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Author Guy Sayles

No, AG Sessions, You Can’t Use Bible to Excuse Cruelty

No, Attorney General Jeff Sessions, you may not use Paul’s words in Romans 13:1 to justify the heinous separation of children from their parents. That text was abused by church officials who ordered the brutal Crusades against Muslims, by southern preachers who sought to prop up the Confederacy’s shameful claim that slavery was consistent with […] Read More

If You Want to Change, Start With Your Character

Character is the primary arena of change. We can’t change the DNA we inherited, the circumstances into which we were born, the families that shaped and misshaped us, or the wounding events we’ve undergone. Some things about our bodies, temperaments and minds are relatively set and resistant to change. We can, though, make choices about […] Read More

The Single Ingredient You Need to Trigger Change

Do you think anybody ever really changes? When my wife, Anita, and I were in seminary, we served a small and loving congregation in southern Indiana. One of our next-door neighbors, a generous man in his late 50s and a faithful church member, was crustily cynical about the possibility of change. At some point in […] Read More

Authentic Thankfulness Must Include Repentance

Thanksgiving’s origins are civic. They have to do with the condition and conduct of the nation; and I believe that, for the United States, our giving thanks could – should – lead to repentance. In 1863, Abraham Lincoln proclaimed the last Thursday of November to be a day for national thanksgiving. Since the celebration of […] Read More

How to Change the Course of Healthcare’s Massive Ship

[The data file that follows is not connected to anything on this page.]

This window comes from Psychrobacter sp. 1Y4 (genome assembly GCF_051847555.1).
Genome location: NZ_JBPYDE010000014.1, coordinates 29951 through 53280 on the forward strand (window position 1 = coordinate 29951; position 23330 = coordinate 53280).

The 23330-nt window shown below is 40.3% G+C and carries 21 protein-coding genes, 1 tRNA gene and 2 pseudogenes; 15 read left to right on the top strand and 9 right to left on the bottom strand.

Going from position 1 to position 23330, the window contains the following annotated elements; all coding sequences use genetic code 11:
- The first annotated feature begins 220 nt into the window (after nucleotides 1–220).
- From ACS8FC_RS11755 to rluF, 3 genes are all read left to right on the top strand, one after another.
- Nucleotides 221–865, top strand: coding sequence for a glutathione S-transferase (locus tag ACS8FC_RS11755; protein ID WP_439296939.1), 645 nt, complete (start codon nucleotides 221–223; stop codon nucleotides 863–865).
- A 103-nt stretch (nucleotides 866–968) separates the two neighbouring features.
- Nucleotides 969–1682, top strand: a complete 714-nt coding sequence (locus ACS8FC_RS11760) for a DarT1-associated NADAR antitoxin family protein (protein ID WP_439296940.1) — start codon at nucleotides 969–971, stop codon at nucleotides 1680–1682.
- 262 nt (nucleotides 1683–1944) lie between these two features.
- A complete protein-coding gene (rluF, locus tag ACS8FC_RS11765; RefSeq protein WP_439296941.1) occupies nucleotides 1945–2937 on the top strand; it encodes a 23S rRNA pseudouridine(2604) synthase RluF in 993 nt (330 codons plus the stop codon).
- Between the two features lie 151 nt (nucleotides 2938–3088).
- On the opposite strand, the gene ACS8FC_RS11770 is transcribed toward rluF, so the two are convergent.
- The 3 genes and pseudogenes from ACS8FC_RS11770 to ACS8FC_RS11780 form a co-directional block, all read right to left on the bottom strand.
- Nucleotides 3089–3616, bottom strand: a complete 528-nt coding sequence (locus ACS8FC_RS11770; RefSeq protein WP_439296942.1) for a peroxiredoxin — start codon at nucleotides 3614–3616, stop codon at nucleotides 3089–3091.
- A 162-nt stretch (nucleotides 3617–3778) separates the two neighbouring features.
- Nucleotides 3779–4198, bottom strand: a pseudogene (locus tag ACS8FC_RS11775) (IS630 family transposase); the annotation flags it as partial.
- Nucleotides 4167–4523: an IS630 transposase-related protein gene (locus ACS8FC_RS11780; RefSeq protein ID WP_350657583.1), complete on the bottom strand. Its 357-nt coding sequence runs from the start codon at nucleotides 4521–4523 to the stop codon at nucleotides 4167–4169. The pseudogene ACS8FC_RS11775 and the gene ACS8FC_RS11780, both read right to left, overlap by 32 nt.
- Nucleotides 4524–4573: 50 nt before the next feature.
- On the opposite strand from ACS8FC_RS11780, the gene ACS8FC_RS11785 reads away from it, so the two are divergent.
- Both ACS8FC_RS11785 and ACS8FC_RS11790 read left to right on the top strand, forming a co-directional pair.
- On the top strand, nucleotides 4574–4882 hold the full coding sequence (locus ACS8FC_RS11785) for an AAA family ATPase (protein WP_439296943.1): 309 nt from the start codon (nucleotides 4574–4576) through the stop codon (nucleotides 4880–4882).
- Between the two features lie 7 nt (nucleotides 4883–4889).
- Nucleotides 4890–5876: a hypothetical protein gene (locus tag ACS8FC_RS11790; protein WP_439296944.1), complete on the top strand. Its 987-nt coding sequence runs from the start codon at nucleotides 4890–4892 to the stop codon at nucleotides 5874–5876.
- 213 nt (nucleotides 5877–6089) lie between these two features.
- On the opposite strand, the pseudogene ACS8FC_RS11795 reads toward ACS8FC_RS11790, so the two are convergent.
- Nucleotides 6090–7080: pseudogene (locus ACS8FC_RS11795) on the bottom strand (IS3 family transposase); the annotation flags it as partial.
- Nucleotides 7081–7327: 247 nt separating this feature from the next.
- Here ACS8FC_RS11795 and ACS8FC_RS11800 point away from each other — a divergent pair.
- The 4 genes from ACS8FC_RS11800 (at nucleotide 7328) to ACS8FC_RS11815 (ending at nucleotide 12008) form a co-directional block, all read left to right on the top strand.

Maybe you remember the desperate and destitute sharecropper in John Steinbeck’s “The Grapes of Wrath,” who was being evicted from farming the land by its owners who had to return it to the bank. The “owner men,” as Steinbeck called them, “were all caught in something larger than themselves. Some of them hated the mathematics […] Read More

Respond to Events Beyond Your Control with Love

Last Monday was the somber 16th anniversary of the 9/11/2001 terror attacks: A plane went down in a Pennsylvania field, another plowed into the side of the Pentagon, and two became passenger-bearing bombs that brought down the Twin Towers of the World Trade Center. While we remembered those violent events, we also held our collective […] Read More

4 Suggestions to Minister in the Meantime and Mean Time

Ministry happens in the meantime and in the mean time. The meantime is a season of sometimes bewildering change and troubling transitions. It’s an interval between a past we know well and a future that isn’t yet clear and between a familiar way of doing things and an emerging way of doing them. One indication […] Read More

It Matters: The Ethics of How We Treat Other Bodies

The prologue to the Gospel of John provides this powerful metaphor for meaningful embodiment: “The Word became flesh and lived among us, and we have seen his glory, a glory filled with grace and truth” (John 1:14). This metaphor goes by the name “incarnation,” the kind of word that my grandfather would have called “high […] Read More

Keeping the Right Focus Amid Dysfunctional Politics

One of my Lenten practices is to reduce the amount of “breaking news” I watch. During last year’s election season, MSNBC was the steady background noise of my mornings and evenings. Most days, there was less than an hour’s worth of actual news, but it got repackaged and recycled in a repeating loop. It was […] Read More

Prophetic Priests and Priestly Prophets

I often felt an inescapable tension between the “priestly” and “prophetic” dimensions of my calling as a pastor. Priests help us with our relationship with God, while prophets call us to reflect on our relationship with God in our relationships with other people, with culture and with the systems and structures of society. The primary […] Read More